But Jhudora couldn’t tell if Mrs. Pierce had heard her or not. Because it was then that the spell caught up with her, black spots covering her vision and imaginary smoke choking her lungs. And then, dragging a helpless Jesc along with her, everything went black.
Jesc awoke slowly, her eyelids flickering gently in the sunlight. Where am I? she wondered sluggishly.
However, it didn’t take her that long to get reacquainted with her surroundings. The bleach white walls, the windows, the smell of disinfectant in the air: She was in the Faerie Academy hospital wing.
The air faerie sat up quickly, squashing Mr. Snuggles beneath her. “Am I back? Has the potion worn off?”
But then she noticed she was seated on the cold white floor, not nestled in one of the many beds; she was still merely a memory.
Jesc massaged her head, pushing back strands of blonde hair, and wobbly stood up. Her legs were weak and she felt exhausted, but other than that she was completely intact. She could walk no problem, breathe easily, and she was burn-free: apparently the Mad Fire spell really was an illusion despite how realistic it felt.
She glanced around and frowned, realizing for the first time how crowded the room was. A hundred or so beds were crammed into the space, each of them cradling a sleeping light faerie, and the school nurse was roaming around anxiously, tending to the largest crowd of faeries she had ever seen before filing out of the room through the double doors.
Jesc turned her head from side to side until she spotted two faeries that were out of place: Jhudora and Illusen.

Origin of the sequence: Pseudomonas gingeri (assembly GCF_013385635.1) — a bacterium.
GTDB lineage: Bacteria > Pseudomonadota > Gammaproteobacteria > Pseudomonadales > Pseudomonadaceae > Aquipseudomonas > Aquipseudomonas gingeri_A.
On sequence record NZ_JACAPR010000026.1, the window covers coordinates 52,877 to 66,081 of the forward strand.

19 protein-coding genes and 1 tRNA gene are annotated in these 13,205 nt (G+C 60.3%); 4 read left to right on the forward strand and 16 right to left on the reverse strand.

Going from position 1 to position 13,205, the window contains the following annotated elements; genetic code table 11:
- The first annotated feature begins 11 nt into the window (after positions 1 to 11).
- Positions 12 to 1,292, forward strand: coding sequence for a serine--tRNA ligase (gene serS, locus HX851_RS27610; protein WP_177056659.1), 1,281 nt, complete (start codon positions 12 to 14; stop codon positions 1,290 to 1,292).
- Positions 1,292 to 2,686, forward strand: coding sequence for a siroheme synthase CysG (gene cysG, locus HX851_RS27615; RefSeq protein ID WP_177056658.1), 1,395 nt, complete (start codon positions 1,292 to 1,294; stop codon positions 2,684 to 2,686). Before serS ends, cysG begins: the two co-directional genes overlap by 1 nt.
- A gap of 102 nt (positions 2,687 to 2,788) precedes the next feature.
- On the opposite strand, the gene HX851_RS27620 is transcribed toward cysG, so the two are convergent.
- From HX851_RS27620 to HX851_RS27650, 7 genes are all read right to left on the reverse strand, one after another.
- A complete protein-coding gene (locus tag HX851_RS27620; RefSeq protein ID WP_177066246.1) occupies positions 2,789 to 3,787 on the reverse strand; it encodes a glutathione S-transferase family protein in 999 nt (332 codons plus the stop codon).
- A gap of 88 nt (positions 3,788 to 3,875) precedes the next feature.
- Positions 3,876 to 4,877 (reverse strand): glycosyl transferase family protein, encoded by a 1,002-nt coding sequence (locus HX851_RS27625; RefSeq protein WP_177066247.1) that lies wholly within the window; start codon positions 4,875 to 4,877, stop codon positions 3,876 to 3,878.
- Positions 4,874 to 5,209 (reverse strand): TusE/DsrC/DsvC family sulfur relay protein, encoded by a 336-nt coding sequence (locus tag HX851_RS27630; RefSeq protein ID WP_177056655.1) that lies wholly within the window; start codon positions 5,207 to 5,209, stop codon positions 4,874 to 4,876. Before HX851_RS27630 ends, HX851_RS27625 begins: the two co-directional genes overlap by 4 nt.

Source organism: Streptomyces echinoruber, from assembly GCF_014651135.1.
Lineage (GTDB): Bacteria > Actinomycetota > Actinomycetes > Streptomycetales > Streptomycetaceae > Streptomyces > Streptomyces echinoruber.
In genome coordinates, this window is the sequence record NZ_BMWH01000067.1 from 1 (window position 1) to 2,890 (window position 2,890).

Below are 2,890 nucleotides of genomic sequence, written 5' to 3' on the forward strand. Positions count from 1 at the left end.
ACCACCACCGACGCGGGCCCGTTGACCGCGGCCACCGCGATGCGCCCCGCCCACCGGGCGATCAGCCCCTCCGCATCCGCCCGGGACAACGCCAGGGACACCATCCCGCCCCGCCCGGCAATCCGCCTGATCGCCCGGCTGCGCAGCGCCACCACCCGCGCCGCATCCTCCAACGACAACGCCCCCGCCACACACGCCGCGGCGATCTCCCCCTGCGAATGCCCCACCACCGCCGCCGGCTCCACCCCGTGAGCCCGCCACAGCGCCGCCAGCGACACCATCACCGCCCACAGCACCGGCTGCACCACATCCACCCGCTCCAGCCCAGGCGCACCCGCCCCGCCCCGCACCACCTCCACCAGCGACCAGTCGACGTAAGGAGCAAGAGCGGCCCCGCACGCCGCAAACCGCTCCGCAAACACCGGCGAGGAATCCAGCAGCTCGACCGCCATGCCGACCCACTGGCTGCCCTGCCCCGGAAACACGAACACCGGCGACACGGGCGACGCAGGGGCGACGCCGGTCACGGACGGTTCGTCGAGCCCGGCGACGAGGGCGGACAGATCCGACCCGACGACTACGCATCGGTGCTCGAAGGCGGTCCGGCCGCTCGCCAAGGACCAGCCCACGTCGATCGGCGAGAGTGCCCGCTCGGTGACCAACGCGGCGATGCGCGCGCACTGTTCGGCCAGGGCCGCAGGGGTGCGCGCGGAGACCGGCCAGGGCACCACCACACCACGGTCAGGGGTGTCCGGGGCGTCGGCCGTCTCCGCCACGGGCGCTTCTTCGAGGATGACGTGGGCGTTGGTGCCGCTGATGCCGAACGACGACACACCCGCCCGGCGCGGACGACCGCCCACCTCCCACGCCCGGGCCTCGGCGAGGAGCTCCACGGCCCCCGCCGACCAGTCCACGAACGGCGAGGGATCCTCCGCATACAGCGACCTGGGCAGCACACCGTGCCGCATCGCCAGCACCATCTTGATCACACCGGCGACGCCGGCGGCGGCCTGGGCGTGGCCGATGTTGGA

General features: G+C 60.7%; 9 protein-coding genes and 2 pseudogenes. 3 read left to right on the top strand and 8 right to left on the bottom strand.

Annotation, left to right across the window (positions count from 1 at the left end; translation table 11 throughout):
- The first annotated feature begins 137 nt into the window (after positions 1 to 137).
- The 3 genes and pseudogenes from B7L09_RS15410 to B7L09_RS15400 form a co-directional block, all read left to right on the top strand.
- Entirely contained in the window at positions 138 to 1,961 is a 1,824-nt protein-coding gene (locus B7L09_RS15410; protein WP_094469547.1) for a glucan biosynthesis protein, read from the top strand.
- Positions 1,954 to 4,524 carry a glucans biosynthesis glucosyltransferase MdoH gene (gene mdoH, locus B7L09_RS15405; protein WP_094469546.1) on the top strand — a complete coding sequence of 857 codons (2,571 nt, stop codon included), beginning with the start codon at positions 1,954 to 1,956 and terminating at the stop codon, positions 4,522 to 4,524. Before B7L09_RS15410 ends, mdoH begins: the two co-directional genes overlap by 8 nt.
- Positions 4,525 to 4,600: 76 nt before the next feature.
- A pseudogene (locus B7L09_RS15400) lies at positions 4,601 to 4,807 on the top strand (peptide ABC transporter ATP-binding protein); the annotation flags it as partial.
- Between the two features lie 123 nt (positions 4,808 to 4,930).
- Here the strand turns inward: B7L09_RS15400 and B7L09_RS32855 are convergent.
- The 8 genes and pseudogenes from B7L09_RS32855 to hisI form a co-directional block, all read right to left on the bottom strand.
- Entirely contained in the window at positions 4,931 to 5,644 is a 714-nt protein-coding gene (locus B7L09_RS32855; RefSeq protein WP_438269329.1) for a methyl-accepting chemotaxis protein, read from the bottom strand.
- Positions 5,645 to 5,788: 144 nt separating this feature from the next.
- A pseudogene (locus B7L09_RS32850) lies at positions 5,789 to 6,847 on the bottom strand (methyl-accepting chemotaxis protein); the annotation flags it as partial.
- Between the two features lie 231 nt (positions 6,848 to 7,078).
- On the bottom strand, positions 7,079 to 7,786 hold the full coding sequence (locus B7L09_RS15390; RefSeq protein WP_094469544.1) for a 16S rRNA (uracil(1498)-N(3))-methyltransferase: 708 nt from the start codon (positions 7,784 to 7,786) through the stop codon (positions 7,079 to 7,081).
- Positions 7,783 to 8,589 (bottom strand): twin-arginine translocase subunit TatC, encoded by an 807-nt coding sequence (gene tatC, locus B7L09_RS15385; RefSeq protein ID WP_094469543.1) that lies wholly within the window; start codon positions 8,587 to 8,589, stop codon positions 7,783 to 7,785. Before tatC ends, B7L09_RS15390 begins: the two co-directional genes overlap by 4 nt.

The earth faerie was still asleep, her chest rising and falling gently and her long hair splayed messily on top of her pillow, but Jhudora was awake. She sat us slowly, rubbing her heavy eyes with her fist as she examined her surroundings. She was confused, her eyebrows arched strangely, and when she saw the earth faerie in the next bed over, her mouth contorted into a grimace. “Ugh,” she muttered.
As soon as the grunt slipped out of her mouth, Illusen stirred, her face wrinkling as she left the world of slumber and entered the world of the awake. Her eyes flickered momentarily, adjusting to the bright sunlight light spilling into the room from the tall windows, and then her green irises latched onto the dark faerie staring down at her. “Jhudora?”
Jhudora frowned. “Ugh!” she complained, massaging an ear. “Your voice. It’s so... annoying. Stupid earth faerie.”
This caught Illusen’s attention. The earth faerie propped herself up and turned toward Jhudora. “Stupid? What’s that supposed to mean?”
“That you’re as dim-witted as a sack of potatoes,” Jhudora growled nastily, her eyes sharp. “Oh Fyora! Everyone knows you don’t just go and drag someone inside of a burning building!”
“Drag you?” Illusen repeated incredulously. “I did nothing! You came with me! And the tower wasn’t already on fire when we got there... at least I don’t think so.” She rubbed her head wearily, as if her skull was throbbing. “What happened back there?”
“How should I know?” Jhudora snapped. She threw off the covers and stood up, straightening her dark blue pajamas and raking her nails through her hair. “All I know is that you better stay away from me.”